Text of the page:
1997    Michigan (Big 10), Nebraska (Big 12)

1998    Tennessee (SEC)

1999    Florida State (ACC)

2000    Oklahoma (Big 12)

2001    Miami (Big East)

2002    Ohio State (Big 10)

2003    LSU (SEC)

2004    USC (Pacific 10)

2005    Texas (Big 12)

2006    Florida (SEC)

2007    LSU (SEC)

2008    Florida (SEC)

2009    Alabama (SEC)

2010    Auburn (SEC)

2011    Alabama (SEC)

2012    Alabama (SEC)

2013    Florida State (ACC)

2014    Ohio State (Big 10)

2015    Alabama (SEC)

One can argue about the best conference in college football on a year-to-year basis, but one cannot argue with the recent success of the SEC in the national title games. Since 2006, the national champion has come from the SEC, and the two times the SEC did not win the national title, the conference lost in the title game—Auburn in 2013 and Alabama in 2014. When it comes to big games the SEC has no peer. The 2016 season kicks off in about three weeks. Can’t wait!

College Football 247Sports Composite Recruiting Rankings for 2012-2016

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College football recruiting determines the success or failure of any program.  Successful schools recruit very well and a number of recruiting sources analyze just how well these schools recruit over the course of a specific period.  The recruiting site 247Sports compiles a composite list of school rankings that include the lists from Scout, Rivals, ESPN.com, and its own. These services compile team rankings based on the number of athletes a school signs who are ranked using a star system; for example, the highest ranking is a five-star, then four-star, three- star and two-star.   Simplistically, the more high star athletes a school signs the higher that school will be ranked. Conversely, a school signing athletes who are ranked as three stars and two stars will receive a lower ranking. However, the Composite Rating system is much more complicated than that. A degree from MIT may help someone understand the system.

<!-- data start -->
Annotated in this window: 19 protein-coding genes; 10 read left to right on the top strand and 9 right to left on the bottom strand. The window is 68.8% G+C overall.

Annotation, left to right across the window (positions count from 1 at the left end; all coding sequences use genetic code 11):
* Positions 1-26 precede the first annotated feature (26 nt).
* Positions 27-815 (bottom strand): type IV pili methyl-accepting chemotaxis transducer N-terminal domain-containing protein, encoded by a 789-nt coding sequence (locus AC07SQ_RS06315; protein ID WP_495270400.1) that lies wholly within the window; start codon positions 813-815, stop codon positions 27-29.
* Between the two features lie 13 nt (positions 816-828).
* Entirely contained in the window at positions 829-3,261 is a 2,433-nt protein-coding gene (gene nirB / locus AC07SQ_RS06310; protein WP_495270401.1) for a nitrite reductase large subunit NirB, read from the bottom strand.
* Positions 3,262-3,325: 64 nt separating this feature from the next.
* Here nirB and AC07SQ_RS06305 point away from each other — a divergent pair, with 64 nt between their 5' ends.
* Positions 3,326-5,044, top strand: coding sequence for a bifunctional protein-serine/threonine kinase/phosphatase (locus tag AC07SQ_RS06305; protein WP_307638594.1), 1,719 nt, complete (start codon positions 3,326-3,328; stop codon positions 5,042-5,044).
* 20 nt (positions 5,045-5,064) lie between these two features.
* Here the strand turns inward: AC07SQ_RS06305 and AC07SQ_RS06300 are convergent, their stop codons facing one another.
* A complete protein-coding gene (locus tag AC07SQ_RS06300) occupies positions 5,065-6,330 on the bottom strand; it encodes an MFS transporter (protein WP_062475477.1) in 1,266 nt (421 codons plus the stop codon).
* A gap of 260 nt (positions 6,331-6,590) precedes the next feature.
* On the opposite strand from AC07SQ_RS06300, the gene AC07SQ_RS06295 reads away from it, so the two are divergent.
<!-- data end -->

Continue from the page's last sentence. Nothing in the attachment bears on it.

According to the 247Sports.com website:

The 247Sports Composite Rating is a proprietary algorithm that compiles prospect “rankings” and “ratings” listed in the public domain by the major media recruiting services. It converts average industry ranks and ratings into a linear composite index capping at 1.0000, which indicates a consensus No. 1 prospect across all services.

The 247Sports Composite Rating is the industry’s most comprehensive and unbiased prospect ranking and is also used to generate 247Sports Team Recruiting Rankings.

All major media services share an equal percentage in the 247Sports Composite Rating.

The composite index equally weights this percentage among the services that participate in a ranking for that specific prospect.

 

Interpret this as you will but the 247Sports Composite list is widely regarded by media and college football personnel as the gospel when it comes to college football team recruiting rankings.

The Top 25 list for 2016 follows:

  1. Alabama
  2. Florida State
  3. LSU
  4. Ohio State
  5. Michigan
  6. Mississippi
  7. Georgia
  8. Southern California
  9. Auburn
  10. Clemson
  11. Texas
  12. UCLA
  13. Florida
  14. Tennessee
  15. Notre Dame